How do you make sense of something so senseless? That is what I hope to address in this post.
Like all of you, I was initially stunned and shocked to read the news. I was in the middle of an amazing day long church staff retreat and development day when I glanced at the headlines on the internet and couldn’t believe what I had just read.
The shock turned into utter heartache.
These were some of my thoughts over the course of the day via my Twitter account.
Heartbroken. Grieving. Devastated. Speechless. Praying for those impacted in the Connecticut school shootings – especially the children. #lordhavemercy
A Time to Mourn & Weep…
Whatever your views, we should all agree on this: We must do all that we can to protect children – your kids, my kids, their kids, & our kids.
There’s a time to argue issues and there’s a time to just grieve, mourn, and weep.
NOW is that time to grieve, mourn, and weep.
Don’t Move on…
When we just move on with our day and “normal” after such tragic news…herein lies one problem: We’ve become desensitized to violence.
Three words: “Don’t move on.”
How do we make sense of such senselessness?
And this is the question.
This is the question that so many are having; the question that parents are having with their children; and the question that many pastors and leaders will be having this Sunday with their congregations. Faith worldview or not, we are left with this question.
While we don’t have to have all the answers and in fact, unless you’re God, you won’t have all the answers, I found this useful about what NOT to share because we have to take the wisdom of “mourning with those who mourn” seriously. We have to mourn well with others and as such, there are – bluntly – stupid Christian phrases that are said that should be avoided altogether when someone is mourning the loss of a child:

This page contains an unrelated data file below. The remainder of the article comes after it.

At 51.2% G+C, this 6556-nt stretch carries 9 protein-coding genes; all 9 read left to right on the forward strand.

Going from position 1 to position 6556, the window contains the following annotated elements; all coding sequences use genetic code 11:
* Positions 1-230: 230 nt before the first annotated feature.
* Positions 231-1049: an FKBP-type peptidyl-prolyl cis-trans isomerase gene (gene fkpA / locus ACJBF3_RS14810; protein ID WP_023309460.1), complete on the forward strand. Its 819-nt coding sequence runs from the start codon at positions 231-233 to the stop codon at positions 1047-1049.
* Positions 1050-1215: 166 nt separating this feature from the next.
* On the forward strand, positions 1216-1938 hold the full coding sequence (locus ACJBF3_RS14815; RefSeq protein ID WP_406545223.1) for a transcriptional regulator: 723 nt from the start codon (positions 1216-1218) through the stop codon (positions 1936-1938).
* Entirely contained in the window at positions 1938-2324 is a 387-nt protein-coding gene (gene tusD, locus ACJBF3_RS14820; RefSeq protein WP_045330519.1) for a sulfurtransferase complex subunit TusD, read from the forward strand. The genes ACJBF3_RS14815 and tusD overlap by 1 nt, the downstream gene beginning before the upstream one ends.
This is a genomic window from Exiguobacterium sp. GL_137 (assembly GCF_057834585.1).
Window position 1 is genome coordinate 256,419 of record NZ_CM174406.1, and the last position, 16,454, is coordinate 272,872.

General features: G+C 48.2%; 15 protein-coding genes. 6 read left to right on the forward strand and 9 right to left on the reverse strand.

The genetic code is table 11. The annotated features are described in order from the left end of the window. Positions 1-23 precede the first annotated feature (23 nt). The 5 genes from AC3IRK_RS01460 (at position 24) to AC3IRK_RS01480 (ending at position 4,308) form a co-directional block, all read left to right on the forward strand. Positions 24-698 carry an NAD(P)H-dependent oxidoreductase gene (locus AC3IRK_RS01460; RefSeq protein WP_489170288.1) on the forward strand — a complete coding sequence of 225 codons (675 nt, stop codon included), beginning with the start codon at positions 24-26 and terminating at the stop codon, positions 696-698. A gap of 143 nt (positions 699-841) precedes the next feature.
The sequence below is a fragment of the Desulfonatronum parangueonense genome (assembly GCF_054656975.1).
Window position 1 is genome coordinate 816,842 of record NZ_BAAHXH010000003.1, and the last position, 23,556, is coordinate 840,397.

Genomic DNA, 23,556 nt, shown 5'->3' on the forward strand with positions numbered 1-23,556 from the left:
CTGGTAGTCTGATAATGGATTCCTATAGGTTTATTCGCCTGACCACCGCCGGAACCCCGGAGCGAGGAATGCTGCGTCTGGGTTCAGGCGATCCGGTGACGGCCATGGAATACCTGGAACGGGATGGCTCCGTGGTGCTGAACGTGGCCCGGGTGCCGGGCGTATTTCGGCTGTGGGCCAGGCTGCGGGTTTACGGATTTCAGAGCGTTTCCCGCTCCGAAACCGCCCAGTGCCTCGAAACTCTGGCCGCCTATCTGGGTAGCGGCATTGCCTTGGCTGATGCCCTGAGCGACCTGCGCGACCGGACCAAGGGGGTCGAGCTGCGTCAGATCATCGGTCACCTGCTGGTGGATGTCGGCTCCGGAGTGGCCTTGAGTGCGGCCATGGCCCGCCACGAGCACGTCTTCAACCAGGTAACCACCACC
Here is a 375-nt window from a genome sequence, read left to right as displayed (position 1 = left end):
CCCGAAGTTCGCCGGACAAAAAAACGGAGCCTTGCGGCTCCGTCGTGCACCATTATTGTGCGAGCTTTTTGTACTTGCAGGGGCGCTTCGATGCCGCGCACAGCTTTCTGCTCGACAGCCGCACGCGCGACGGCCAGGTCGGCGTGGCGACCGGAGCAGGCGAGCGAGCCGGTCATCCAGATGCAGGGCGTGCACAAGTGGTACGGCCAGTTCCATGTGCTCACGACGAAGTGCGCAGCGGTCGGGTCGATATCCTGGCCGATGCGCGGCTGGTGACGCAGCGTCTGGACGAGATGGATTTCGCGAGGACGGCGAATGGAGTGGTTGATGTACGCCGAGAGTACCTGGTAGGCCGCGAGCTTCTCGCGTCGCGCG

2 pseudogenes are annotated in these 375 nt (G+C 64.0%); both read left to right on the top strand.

1. “God just needed another angel.”
Portraying God as someone who arbitrarily kills kids to fill celestial openings is neither faithful to God, nor helpful to grieving parents.
2. “Thank goodness you have other children,” or, “You’re young. You can have more kids.”
Children are not interchangeable or replaceable. The loss of a child will always be a loss, no matter how many other children a parent has or will have.
3. He/she was just on loan to you from God.
The message is that God is so capricious that God will break parents’ hearts at will just because God can. It also communicates to parents and loved ones that they are not really entitled to their grief.
4. God doesn’t give you more than you can handle.
Actually, some people do get a lot more than any one person should ever have to handle. And it doesn’t come from God. Don’t trivialize someone’s grief with a “what doesn’t kill you makes you stronger” mentality.
5. We may not understand it, but this was God’s will.
Unless you are God, don’t use this line.
But back to the question: “How do we make sense of senselessness?”
The blunt truth is that it’s so difficult and impossible to address this question without talking about the reality of evil, sin, and brokenness.
We live in a broken world.
And the irony of so many of these devastating tragedies is that we want to remove God from so much of our cultural expression and embodiment and the ever awkward dance between the separation of church and state (which I understand) and yet, we so easily turn our blame on God for so much that is tragic and broken in our society.
We live in a broken world.